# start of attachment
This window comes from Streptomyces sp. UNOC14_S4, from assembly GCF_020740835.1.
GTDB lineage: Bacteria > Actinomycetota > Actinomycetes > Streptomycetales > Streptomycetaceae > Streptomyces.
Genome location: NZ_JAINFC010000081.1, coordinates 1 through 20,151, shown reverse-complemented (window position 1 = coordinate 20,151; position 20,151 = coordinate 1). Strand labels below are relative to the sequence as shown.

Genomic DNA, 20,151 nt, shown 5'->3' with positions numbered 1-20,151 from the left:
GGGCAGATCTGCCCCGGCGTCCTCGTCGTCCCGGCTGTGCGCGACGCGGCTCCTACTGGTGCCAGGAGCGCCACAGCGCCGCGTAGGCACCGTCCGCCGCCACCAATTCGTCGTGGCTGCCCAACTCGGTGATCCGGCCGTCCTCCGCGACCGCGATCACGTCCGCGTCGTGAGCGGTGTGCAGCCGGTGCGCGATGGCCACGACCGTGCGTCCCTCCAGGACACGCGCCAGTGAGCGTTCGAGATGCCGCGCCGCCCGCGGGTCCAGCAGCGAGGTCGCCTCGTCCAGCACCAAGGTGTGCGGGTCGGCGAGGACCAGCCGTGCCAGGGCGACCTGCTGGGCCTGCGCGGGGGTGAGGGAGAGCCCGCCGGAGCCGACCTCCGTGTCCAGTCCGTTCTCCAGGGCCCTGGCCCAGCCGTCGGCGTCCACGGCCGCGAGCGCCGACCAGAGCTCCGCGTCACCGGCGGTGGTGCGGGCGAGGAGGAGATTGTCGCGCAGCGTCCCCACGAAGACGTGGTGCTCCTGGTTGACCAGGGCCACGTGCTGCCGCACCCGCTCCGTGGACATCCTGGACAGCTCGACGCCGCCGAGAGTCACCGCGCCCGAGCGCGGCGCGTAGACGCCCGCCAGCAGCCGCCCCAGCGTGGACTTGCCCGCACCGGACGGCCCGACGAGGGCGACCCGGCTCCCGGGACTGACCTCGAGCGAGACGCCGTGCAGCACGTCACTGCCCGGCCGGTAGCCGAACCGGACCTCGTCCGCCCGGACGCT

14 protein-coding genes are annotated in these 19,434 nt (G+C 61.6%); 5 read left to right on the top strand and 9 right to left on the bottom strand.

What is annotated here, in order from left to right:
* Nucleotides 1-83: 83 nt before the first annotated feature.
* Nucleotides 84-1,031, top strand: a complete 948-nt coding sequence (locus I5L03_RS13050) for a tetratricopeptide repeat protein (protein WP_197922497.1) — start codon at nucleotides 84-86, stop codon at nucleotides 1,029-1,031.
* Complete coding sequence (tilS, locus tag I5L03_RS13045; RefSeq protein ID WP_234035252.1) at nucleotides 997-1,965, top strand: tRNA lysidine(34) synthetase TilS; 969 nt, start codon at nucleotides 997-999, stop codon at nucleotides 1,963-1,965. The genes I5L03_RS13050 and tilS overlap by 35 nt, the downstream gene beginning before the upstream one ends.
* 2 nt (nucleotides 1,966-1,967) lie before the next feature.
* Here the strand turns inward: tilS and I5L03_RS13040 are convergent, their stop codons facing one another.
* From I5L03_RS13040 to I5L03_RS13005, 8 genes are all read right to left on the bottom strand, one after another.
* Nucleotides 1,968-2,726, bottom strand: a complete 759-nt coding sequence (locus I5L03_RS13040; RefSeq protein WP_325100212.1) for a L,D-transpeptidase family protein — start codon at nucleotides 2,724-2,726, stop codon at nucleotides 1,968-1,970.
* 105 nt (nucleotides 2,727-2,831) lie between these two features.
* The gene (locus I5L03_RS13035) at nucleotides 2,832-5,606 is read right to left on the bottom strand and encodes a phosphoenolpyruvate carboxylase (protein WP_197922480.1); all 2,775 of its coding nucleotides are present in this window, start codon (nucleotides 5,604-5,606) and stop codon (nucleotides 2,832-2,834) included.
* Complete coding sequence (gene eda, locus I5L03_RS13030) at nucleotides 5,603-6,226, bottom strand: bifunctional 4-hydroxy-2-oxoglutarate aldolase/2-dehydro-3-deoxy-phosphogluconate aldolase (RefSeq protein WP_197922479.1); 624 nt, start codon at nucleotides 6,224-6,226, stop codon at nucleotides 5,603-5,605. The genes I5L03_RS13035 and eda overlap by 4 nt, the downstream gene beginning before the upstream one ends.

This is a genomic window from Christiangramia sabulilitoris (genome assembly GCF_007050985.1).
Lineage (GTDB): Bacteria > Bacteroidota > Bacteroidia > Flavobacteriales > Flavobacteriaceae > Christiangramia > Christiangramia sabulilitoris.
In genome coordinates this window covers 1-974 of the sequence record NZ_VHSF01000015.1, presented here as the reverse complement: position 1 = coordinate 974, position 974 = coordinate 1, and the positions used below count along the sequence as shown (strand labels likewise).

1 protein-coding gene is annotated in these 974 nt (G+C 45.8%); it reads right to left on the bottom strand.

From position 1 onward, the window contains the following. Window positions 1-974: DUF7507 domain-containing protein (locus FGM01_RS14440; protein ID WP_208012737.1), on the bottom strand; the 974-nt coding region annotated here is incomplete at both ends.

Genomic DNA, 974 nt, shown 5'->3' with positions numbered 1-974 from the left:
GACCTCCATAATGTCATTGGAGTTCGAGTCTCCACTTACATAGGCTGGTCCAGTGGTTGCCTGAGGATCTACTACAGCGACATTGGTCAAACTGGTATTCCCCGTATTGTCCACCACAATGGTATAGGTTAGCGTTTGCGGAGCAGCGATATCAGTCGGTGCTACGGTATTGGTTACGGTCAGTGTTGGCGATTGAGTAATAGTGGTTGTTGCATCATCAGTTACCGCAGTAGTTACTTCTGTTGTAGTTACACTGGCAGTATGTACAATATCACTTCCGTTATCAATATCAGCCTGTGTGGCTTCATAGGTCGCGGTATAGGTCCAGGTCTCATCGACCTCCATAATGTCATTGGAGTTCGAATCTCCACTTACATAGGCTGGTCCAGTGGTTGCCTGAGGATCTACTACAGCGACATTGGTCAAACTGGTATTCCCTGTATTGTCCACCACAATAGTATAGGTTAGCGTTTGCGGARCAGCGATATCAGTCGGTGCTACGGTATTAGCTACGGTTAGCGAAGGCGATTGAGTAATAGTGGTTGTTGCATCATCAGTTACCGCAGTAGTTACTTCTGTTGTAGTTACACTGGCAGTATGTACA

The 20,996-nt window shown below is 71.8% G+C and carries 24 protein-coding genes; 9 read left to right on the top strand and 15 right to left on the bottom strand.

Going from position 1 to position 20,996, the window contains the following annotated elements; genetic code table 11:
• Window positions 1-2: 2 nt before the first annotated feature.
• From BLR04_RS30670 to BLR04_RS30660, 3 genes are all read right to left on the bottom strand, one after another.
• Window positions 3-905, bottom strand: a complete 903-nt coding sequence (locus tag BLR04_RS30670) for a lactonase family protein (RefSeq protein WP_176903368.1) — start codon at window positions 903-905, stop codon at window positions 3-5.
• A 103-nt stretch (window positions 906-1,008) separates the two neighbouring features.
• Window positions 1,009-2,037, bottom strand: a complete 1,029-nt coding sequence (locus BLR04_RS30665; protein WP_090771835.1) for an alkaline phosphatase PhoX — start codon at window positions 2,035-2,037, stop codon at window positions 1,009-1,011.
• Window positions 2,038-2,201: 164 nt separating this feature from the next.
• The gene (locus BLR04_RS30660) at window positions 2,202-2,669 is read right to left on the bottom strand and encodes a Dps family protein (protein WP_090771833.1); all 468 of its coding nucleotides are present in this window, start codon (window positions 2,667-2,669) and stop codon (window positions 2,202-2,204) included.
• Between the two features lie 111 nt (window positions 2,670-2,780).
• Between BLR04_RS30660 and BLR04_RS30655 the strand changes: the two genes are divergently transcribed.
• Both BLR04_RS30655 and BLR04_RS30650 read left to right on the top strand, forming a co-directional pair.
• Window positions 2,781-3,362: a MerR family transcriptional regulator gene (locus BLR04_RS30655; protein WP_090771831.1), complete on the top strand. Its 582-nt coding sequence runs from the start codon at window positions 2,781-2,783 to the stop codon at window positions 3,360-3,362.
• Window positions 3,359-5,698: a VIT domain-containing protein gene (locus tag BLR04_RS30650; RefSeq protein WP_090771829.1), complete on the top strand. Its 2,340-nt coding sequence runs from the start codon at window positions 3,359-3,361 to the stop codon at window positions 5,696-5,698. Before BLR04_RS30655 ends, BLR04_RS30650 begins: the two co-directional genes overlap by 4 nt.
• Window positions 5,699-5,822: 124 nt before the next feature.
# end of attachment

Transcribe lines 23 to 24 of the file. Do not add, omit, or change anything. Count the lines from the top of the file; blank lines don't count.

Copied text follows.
Genomic DNA, 974 nt, shown 5'->3' with positions numbered 1-974 from the left:
GACCTCCATAATGTCATTGGAGTTCGAGTCTCCACTTACATAGGCTGGTCCAGTGGTTGCCTGAGGATCTACTACAGCGACATTGGTCAAACTGGTATTCCCCGTATTGTCCACCACAATGGTATAGGTTAGCGTTTGCGGAGCAGCGATATCAGTCGGTGCTACGGTATTGGTTACGGTCAGTGTTGGCGATTGAGTAATAGTGGTTGTTGCATCATCAGTTACCGCAGTAGTTACTTCTGTTGTAGTTACACTGGCAGTATGTACAATATCACTTCCGTTATCAATATCAGCCTGTGTGGCTTCATAGGTCGCGGTATAGGTCCAGGTCTCATCGACCTCCATAATGTCATTGGAGTTCGAATCTCCACTTACATAGGCTGGTCCAGTGGTTGCCTGAGGATCTACTACAGCGACATTGGTCAAACTGGTATTCCCTGTATTGTCCACCACAATAGTATAGGTTAGCGTTTGCGGARCAGCGATATCAGTCGGTGCTACGGTATTAGCTACGGTTAGCGAAGGCGATTGAGTAATAGTGGTTGTTGCATCATCAGTTACCGCAGTAGTTACTTCTGTTGTAGTTACACTGGCAGTATGTACA